Gee I did not know you are in Chicago, how did I miss that? I’ll be back in a few weeks. Going to L2O for my birthday.
    Your soda bread looks wonderful. Happy St. Paddy’s Day!
    LL

  20. Carolyn Jung says:

    That is one gorgeous loaf of bread. I love how you scored it, too. I can just imagine how tasty this would be with a big, thick shmear of cream cheese. I’d do another mile on the treadmill just for that. ;)

  21. Nancy/n.o.e says:

    I love the sound and the look of this soda bread. I’ve been searching out possible recipes and hoping I get a chance to bake it before Tuesday. I’ll put this on the short list (along with Dan Lepard’s), but not sure I’d add the raisins ;) So beautiful!!

  22. Caroline says:

    Thanks for giving me the giggles, Jude!
    Awesome looking bread, as always.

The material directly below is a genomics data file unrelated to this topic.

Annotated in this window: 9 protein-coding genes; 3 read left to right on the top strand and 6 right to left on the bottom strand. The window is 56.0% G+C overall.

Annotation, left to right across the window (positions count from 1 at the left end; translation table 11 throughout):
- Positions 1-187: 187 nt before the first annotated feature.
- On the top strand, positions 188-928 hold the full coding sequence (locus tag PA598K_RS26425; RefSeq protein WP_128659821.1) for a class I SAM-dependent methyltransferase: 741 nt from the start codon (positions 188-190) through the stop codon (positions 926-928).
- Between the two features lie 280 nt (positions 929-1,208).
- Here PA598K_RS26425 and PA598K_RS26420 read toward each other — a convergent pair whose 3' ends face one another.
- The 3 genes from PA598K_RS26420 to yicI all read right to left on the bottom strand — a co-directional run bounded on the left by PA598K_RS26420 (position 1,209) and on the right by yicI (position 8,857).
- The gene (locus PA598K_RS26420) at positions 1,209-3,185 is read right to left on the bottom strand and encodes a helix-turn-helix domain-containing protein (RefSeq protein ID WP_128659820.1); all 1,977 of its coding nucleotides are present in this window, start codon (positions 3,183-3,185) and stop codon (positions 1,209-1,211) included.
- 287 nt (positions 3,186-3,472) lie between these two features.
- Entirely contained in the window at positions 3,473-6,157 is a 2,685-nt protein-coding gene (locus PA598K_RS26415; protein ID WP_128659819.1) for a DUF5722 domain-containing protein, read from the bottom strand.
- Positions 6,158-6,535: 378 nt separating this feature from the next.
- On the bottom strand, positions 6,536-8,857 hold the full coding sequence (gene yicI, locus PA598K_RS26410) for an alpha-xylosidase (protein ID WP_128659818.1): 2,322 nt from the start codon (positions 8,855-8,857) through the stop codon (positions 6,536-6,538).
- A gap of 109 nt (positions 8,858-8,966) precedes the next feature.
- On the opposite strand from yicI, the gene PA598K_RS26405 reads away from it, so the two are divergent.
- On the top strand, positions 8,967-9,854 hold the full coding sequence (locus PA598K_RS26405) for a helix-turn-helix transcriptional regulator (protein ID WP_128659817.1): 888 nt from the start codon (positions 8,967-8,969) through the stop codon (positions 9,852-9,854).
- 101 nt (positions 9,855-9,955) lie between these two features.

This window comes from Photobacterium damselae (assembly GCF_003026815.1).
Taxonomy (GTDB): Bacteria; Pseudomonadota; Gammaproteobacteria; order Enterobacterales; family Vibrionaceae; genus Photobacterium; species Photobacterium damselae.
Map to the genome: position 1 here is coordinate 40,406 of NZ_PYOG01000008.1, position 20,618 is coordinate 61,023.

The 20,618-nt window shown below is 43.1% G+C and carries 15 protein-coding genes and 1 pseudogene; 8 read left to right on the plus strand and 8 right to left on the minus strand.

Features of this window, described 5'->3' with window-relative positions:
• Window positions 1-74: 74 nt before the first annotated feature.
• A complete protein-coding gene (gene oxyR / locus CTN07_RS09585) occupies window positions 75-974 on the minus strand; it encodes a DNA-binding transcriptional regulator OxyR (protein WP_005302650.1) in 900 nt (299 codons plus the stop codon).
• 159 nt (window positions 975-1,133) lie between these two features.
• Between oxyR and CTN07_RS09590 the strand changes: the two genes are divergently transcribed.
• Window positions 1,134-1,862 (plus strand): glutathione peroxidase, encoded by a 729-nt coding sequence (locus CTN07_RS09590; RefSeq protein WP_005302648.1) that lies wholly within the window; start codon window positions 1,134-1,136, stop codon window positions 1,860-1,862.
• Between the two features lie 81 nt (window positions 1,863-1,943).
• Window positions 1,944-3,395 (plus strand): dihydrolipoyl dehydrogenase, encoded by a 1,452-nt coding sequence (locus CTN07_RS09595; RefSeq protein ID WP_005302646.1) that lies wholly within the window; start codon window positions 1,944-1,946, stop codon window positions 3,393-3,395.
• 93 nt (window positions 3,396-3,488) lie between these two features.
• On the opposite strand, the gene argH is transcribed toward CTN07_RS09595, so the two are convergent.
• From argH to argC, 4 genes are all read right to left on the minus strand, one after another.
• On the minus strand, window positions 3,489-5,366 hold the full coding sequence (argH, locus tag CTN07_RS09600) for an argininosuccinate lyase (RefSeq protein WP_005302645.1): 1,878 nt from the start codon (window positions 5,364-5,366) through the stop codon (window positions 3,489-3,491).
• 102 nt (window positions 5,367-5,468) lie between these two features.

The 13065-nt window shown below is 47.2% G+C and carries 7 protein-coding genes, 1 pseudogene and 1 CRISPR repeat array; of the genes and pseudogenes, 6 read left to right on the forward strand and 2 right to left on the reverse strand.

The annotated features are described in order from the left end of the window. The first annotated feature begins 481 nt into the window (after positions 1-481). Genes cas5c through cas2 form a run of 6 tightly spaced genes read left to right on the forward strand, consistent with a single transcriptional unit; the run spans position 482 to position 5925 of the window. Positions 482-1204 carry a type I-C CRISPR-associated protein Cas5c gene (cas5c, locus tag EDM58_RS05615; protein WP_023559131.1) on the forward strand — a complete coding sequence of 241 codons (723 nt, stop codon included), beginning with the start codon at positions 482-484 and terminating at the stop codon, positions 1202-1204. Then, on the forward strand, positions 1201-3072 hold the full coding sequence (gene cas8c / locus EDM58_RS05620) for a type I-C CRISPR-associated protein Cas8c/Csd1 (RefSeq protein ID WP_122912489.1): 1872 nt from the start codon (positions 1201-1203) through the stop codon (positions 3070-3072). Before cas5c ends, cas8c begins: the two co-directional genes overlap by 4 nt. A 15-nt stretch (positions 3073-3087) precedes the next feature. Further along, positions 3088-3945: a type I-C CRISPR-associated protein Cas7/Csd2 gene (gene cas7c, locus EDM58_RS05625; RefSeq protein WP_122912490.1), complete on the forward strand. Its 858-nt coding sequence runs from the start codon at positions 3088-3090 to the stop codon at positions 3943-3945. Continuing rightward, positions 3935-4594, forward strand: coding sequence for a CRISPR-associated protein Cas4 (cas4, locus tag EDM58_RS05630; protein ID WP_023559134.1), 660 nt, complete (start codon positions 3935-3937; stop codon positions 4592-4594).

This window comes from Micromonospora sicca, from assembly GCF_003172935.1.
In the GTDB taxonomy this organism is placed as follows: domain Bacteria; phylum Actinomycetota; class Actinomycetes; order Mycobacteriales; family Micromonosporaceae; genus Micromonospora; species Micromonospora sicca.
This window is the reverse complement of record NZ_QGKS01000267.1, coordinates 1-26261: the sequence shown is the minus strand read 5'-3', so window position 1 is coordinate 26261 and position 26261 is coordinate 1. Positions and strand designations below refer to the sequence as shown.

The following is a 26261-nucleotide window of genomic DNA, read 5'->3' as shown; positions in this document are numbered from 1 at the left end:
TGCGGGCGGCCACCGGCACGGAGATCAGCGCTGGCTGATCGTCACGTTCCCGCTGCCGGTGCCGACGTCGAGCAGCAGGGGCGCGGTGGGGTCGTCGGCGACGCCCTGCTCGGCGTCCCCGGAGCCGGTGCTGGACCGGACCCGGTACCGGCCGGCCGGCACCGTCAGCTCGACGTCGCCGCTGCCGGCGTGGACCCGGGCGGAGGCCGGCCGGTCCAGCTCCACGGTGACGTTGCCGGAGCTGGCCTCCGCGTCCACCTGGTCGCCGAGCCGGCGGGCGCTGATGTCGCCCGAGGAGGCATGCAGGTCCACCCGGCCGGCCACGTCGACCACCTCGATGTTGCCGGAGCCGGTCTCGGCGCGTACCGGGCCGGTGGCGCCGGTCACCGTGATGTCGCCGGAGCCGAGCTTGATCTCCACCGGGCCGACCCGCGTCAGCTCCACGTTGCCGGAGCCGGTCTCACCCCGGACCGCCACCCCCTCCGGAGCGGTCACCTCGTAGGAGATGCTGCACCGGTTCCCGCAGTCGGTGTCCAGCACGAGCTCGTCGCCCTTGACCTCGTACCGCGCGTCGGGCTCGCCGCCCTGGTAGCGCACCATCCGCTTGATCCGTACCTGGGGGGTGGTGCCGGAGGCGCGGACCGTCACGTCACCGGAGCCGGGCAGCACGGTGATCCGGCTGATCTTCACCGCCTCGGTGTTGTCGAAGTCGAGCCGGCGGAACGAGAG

23. Lorraine @NotQuiteNigella says:

    Wow, that looks like a mountain ready to be scaled! Well done and I too also have a giggle when I hear Spotted Dick, Cockfosters and Tooting (tube stops) :P

  24. Jo says:

    That looks amazing! And thank you for the info on the flours… very helpful!

  25. Maya says:

    Your bread and some nice cheese and I will be a happy camper.

  26. Kevin says:

    Great looking soda bread!

  27. Hannah says:

    A four leaf clover soda bread- Can you get a more perfect St. Patrick’s Day food? Looks great!

  28. CookiePie says:

    YUM – that bread looks so hearty and delicious!

  29. Tangled Noodle says:

    That is one beautiful loaf of bread! It wouldn’t make it long out of the oven before I’d completely slather it in butter . . . Kerrygold, natch!